Certification should allow for vacations and negotiations to restart.

Editor’s Blog: Produced in collaboration with the EU Buzz team 

Will we or won’t we be able to go on holiday this summer and once again be able to travel freely for business and pleasure? Questions millions of Europeans, and indeed global citizens, have been asking for over a year now. As we begin to finally approach some clarity, what can we expect from the Digital Covid Certificate? 

In its plenary this week, the European Parliament endorsed the highly contentious Digital Covid Certificate. ‘Contentious’ because it had originally been labelled a “Covid passport”, then a “Digital Green Certificate”, then promoted as a travel document for only those who had been vaccinated, and then later, and potentially still, a discriminatory mechanism by which only those who could afford to fulfil all the criteria, would benefit. 

The Certificate proposal is to facilitate safe and free movement within the EU during the health pandemic. It can be used across all EU Member States as well as in Iceland, Liechtenstein and Norway. It will serve as proof that a person has been either vaccinated against Covid-19, and/or received a negative test result and/or recovered from the virus. All EU citizens and their family members, as well as non-EU nationals legally staying or residing in the Member States and who have the right to travel to other Member States, would be eligible to receive such certificates free of charge.

Being vaccinated will not be a pre-condition to travel. All EU citizens have a fundamental right to free movement in the EU and this applies regardless of whether they are vaccinated or not. In this way, as many persons as possible will be able to benefit from the EU Digital COVID Certificate when travelling and be able to avail the right to free movement within the European Union without discrimination. 

During the inter-institutional negotiations, on behalf of citizens, the European Parliament secured an agreement that EU countries will not be able to impose additional travel restrictions on certificate holders – such as quarantine, self-isolation or testing- “unless they are necessary and proportionate to safeguard public health”. In such a case, the Member State will be obliged to inform the Commission and all other Member States in a timely manner and provide reasons for such new measures.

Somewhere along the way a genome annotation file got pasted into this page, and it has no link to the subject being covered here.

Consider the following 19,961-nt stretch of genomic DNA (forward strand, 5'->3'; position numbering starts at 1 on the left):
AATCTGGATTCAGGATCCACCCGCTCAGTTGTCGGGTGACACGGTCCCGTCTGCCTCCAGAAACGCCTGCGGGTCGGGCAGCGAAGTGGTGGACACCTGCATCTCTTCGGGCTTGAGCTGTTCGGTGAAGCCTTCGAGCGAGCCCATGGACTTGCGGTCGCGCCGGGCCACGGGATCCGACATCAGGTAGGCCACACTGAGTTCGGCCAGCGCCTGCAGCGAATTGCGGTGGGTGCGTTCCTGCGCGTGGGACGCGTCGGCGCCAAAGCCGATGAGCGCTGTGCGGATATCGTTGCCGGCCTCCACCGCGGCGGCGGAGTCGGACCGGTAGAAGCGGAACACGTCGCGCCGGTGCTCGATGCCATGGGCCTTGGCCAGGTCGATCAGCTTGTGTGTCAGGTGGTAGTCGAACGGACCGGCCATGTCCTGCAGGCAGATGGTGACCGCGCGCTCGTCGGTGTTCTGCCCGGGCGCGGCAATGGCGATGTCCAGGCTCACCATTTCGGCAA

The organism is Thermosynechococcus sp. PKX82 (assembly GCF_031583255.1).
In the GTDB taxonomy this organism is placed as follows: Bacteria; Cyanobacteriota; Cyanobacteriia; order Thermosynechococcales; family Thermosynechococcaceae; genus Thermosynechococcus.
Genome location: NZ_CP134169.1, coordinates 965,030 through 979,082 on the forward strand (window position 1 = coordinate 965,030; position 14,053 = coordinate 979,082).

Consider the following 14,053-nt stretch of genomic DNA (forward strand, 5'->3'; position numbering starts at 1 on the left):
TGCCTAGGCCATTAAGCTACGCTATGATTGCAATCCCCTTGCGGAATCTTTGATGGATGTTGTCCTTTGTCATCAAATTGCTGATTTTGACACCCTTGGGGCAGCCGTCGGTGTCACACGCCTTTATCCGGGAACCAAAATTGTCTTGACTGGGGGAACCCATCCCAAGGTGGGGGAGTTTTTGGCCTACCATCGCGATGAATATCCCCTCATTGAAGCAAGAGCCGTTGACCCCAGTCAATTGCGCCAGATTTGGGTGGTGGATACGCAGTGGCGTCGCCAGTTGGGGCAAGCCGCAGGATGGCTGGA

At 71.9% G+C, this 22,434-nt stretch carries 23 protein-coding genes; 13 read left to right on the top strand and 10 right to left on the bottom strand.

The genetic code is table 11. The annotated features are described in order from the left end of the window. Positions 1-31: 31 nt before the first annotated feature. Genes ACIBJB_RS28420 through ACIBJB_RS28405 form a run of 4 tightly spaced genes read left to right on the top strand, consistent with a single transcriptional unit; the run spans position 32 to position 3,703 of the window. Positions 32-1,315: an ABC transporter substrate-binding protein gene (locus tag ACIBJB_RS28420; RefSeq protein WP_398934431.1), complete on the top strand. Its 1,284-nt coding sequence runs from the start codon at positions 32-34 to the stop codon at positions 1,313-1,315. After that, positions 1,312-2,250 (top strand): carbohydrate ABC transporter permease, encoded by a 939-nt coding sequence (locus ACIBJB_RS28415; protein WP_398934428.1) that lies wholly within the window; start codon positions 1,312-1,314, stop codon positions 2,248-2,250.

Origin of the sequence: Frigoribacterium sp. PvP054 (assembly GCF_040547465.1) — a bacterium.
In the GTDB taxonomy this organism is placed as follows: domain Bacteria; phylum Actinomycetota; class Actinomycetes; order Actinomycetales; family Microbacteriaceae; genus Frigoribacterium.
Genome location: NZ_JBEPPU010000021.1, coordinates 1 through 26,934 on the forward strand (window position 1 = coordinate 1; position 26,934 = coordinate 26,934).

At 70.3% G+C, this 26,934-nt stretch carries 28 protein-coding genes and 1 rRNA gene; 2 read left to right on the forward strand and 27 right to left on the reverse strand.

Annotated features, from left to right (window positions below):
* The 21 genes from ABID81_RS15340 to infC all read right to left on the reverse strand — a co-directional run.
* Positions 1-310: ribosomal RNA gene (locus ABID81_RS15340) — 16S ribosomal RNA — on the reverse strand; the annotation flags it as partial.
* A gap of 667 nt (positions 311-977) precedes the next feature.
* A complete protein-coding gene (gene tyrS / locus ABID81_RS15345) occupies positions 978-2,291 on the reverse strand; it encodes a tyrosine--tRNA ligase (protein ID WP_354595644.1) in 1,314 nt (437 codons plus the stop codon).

A common EU framework will make certificates interoperable and verifiable across the European Union, as well as prevent fraud and forgery. All Member States must provide digital solutions for the issuance of the EU Digital COVID Certificate free of charge. This includes an app or portal for issuing both digital and paper certificates, a solution for citizens to store them, and a scanning solution for verification. To facilitate this work, the Commission is offering open-source reference software and apps for the issuance, storage and verification of certificates. Member States can also develop their own apps or use existing storage apps. The Commission has promised to mobilise €100 million under the Emergency Support Instrument so that Member States can implement the digital certificates.

The EU certificate only requires a minimum set of information necessary to confirm and verify the holder’s vaccination, testing or recovery status. Information such as name, date of birth, the certificate issuer and a unique identifier of the certificate will be included alongside: for a vaccination certificate, vaccine type and manufacturer, number of doses received, date of vaccination; for a test certificate: type of test, date and time of test, place and result; and for a recovery certificate: date of positive test result, validity period.

The certificate will be introduced in all EU Member States by 1 July 2021. If a Member State is not ready to issue certificates on time, the Regulation provides for a phasing-in period of six weeks, when other formats can still be used and should be accepted in other Member States. The Certificate is expected to be in place for 12 months.

Despite a common approach, and in accordance with the principles of subsidiarity, it will be up to each Member State to decide whether they also accept certificates for vaccines authorised following national authorisation procedures or for vaccines listed by the World Health Organisation (WHO) for emergency use.

So in essence, European citizens should now be able to go on holiday in their own country or in another European State. Let us hope that rolling out the EU Digital Covid Certificates does not face the same fate as the EU’s vaccination programme, as most Europeans are looking forward to a change of scenery and something to smile about. 

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